The tumor spectrum in the Lynch syndrome.
ABSTRACT Colorectal and endometrial cancer are the characteristic tumors of the Lynch syndrome. We reviewed the available evidence on the occurrence of other types of cancer in the syndrome, aiming to identify those types that can be included in the tumor spectrum, based on this evidence. We chose to define the tumor spectrum as comprising the cancers for which Lynch syndrome patients are at elevated risk. We found sufficiently strong and consistent evidence to include gastric cancer, small bowel cancer, hepatobiliary tract cancer, upper urologic tract cancer, ovarian cancer, and brain tumors in this spectrum, in addition to colorectal and endometrial cancer. We predict that the spectrum will expand as additional studies are reported, especially as prospective studies of mutation carriers are completed.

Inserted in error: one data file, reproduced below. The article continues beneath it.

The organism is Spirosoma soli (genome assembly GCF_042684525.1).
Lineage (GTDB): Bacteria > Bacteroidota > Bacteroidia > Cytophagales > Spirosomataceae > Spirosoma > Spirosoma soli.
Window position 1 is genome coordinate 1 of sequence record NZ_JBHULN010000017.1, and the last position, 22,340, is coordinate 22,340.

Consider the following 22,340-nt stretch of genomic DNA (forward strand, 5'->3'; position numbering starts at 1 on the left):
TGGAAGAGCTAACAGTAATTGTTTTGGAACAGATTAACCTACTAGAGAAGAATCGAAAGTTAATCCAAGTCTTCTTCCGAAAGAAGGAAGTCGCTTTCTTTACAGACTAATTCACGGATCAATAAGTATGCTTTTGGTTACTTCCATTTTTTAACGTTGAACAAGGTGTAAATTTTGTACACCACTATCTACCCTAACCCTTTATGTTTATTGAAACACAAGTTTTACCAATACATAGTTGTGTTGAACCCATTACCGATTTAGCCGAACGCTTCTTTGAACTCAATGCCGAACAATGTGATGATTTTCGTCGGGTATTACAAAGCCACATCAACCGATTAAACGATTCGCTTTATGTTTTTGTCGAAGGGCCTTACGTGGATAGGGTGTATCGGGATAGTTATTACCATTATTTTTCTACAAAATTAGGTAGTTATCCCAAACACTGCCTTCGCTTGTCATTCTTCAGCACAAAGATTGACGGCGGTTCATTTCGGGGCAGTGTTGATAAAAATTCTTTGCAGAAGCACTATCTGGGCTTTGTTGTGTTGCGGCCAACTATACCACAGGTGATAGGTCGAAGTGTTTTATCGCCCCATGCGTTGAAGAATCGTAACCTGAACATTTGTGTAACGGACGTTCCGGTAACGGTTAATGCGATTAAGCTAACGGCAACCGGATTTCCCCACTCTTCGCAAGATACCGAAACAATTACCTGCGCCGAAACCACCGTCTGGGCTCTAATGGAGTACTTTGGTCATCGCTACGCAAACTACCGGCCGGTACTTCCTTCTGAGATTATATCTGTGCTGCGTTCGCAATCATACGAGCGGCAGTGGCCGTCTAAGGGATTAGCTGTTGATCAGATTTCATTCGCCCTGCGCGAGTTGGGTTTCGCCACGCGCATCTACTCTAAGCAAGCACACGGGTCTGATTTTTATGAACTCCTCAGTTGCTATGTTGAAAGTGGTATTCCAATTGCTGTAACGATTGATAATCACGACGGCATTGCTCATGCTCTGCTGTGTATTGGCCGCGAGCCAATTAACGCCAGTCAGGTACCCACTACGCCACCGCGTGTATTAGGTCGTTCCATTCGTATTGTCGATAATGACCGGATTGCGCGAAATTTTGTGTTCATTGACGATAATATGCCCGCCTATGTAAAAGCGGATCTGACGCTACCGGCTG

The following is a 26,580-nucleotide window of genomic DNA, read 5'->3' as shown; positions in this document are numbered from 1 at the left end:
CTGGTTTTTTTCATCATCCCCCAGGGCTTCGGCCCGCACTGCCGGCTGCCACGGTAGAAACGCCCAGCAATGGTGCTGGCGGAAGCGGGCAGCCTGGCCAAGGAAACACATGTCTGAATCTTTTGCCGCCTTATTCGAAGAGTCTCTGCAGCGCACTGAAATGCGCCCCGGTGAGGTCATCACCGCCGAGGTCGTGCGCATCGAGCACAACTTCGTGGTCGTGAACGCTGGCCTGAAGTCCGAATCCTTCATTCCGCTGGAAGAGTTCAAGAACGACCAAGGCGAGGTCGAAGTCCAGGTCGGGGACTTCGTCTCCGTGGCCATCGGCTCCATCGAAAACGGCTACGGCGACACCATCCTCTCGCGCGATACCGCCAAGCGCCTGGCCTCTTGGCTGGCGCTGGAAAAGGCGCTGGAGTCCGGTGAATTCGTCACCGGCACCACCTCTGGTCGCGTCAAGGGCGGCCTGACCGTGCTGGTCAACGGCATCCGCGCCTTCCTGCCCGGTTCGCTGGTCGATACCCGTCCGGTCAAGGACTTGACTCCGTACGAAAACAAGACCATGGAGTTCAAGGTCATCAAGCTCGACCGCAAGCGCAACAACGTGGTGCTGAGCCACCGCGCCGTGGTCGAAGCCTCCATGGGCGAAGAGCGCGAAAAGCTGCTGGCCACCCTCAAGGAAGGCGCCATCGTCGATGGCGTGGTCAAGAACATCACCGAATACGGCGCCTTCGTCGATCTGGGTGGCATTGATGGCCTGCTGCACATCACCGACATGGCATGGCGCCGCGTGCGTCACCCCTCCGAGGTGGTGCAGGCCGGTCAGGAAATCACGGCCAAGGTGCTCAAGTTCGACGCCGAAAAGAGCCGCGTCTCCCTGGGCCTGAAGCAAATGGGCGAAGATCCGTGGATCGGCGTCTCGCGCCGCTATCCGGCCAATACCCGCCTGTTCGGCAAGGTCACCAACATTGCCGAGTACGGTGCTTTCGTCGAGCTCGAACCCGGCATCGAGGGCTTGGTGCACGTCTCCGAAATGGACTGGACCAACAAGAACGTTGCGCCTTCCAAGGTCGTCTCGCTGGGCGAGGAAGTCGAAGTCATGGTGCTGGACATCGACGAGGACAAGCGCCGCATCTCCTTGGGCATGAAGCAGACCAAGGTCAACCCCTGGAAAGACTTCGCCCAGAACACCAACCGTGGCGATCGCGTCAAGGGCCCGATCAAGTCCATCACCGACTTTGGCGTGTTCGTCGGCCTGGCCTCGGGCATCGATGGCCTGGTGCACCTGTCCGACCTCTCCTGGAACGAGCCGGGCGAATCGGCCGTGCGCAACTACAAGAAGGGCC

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ABSTRACT: Lynch syndrome is associated with germline mutations in DNA mismatch repair (MMR) genes. Up to 30% of DNA changes found are variants of unknown significance (VUS). Our aim was to assess the pathogenicity of eight MLH1 VUS identified in patients suspected of Lynch syndrome. All of them are novel or not previously characterized. For their classification, we followed a strategy that integrates family history, tumor pathology, and control frequency data with a variety of in silico and in vitro analyses at RNA and protein level, such as MMR assay, MLH1 and PMS2 expression, and subcellular localization. Five MLH1 VUS were classified as pathogenic: c.[248G>T(;)306G>C], c.[780C>G;788A>C], and c.791-7T>A affected mRNA processing, whereas c.218T>C (p.L73P) and c.244G>A (p.T82A) impaired MMR activity. Two other VUS were considered likely neutral: the silent c.702G>A variant did not affect mRNA processing or stability, and c.974G>A (p.R325Q) did not influence MMR function. In contrast, variant c.25C>T (p.R9W) could not be classified, as it associated with intermediate levels of MMR activity. Comprehensive functional assessment of MLH1 variants was useful in their classification and became relevant in the diagnosis and genetic counseling of carrier families. Hum Mutat 33:1576-1588, 2012. © 2012 Wiley Periodicals, Inc.Human Mutation 01/2013; 33(11):1576-88. DOI:10.1002/humu.22142 · 5.05 Impact Factor